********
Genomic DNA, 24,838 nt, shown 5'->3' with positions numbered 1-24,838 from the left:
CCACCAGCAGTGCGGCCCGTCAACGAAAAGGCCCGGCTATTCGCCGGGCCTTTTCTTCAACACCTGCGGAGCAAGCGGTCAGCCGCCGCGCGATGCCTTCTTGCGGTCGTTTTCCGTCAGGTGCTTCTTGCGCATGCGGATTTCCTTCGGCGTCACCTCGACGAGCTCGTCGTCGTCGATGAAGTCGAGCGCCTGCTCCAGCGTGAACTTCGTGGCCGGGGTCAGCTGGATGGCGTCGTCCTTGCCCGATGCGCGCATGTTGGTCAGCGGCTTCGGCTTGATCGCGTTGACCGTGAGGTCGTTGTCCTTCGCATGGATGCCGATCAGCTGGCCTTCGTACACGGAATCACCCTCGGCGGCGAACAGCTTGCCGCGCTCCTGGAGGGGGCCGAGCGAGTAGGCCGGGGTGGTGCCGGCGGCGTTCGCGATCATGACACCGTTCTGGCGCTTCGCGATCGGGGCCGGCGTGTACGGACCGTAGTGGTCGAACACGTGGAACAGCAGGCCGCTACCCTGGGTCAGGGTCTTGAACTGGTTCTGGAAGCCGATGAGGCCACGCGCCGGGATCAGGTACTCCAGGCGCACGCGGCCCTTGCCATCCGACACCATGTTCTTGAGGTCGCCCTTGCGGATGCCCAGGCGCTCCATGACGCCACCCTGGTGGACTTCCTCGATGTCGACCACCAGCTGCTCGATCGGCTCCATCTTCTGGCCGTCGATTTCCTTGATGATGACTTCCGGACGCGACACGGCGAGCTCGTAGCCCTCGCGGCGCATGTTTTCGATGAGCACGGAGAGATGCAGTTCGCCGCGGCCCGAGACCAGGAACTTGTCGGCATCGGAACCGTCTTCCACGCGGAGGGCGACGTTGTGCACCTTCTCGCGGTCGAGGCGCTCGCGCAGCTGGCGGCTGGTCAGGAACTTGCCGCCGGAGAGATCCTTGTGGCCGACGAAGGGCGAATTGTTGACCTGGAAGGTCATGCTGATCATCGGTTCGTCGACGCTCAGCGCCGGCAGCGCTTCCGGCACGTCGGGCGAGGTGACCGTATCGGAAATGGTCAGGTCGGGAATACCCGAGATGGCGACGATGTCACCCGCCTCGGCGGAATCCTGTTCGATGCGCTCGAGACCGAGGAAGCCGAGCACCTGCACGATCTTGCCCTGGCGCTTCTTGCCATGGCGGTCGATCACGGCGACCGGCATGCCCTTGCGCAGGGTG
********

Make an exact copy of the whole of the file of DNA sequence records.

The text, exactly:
Genomic DNA, 24,838 nt, shown 5'->3' with positions numbered 1-24,838 from the left:
CCACCAGCAGTGCGGCCCGTCAACGAAAAGGCCCGGCTATTCGCCGGGCCTTTTCTTCAACACCTGCGGAGCAAGCGGTCAGCCGCCGCGCGATGCCTTCTTGCGGTCGTTTTCCGTCAGGTGCTTCTTGCGCATGCGGATTTCCTTCGGCGTCACCTCGACGAGCTCGTCGTCGTCGATGAAGTCGAGCGCCTGCTCCAGCGTGAACTTCGTGGCCGGGGTCAGCTGGATGGCGTCGTCCTTGCCCGATGCGCGCATGTTGGTCAGCGGCTTCGGCTTGATCGCGTTGACCGTGAGGTCGTTGTCCTTCGCATGGATGCCGATCAGCTGGCCTTCGTACACGGAATCACCCTCGGCGGCGAACAGCTTGCCGCGCTCCTGGAGGGGGCCGAGCGAGTAGGCCGGGGTGGTGCCGGCGGCGTTCGCGATCATGACACCGTTCTGGCGCTTCGCGATCGGGGCCGGCGTGTACGGACCGTAGTGGTCGAACACGTGGAACAGCAGGCCGCTACCCTGGGTCAGGGTCTTGAACTGGTTCTGGAAGCCGATGAGGCCACGCGCCGGGATCAGGTACTCCAGGCGCACGCGGCCCTTGCCATCCGACACCATGTTCTTGAGGTCGCCCTTGCGGATGCCCAGGCGCTCCATGACGCCACCCTGGTGGACTTCCTCGATGTCGACCACCAGCTGCTCGATCGGCTCCATCTTCTGGCCGTCGATTTCCTTGATGATGACTTCCGGACGCGACACGGCGAGCTCGTAGCCCTCGCGGCGCATGTTTTCGATGAGCACGGAGAGATGCAGTTCGCCGCGGCCCGAGACCAGGAACTTGTCGGCATCGGAACCGTCTTCCACGCGGAGGGCGACGTTGTGCACCTTCTCGCGGTCGAGGCGCTCGCGCAGCTGGCGGCTGGTCAGGAACTTGCCGCCGGAGAGATCCTTGTGGCCGACGAAGGGCGAATTGTTGACCTGGAAGGTCATGCTGATCATCGGTTCGTCGACGCTCAGCGCCGGCAGCGCTTCCGGCACGTCGGGCGAGGTGACCGTATCGGAAATGGTCAGGTCGGGAATACCCGAGATGGCGACGATGTCACCCGCCTCGGCGGAATCCTGTTCGATGCGCTCGAGACCGAGGAAGCCGAGCACCTGCACGATCTTGCCCTGGCGCTTCTTGCCATGGCGGTCGATCACGGCGACCGGCATGCCCTTGCGCAGGGTG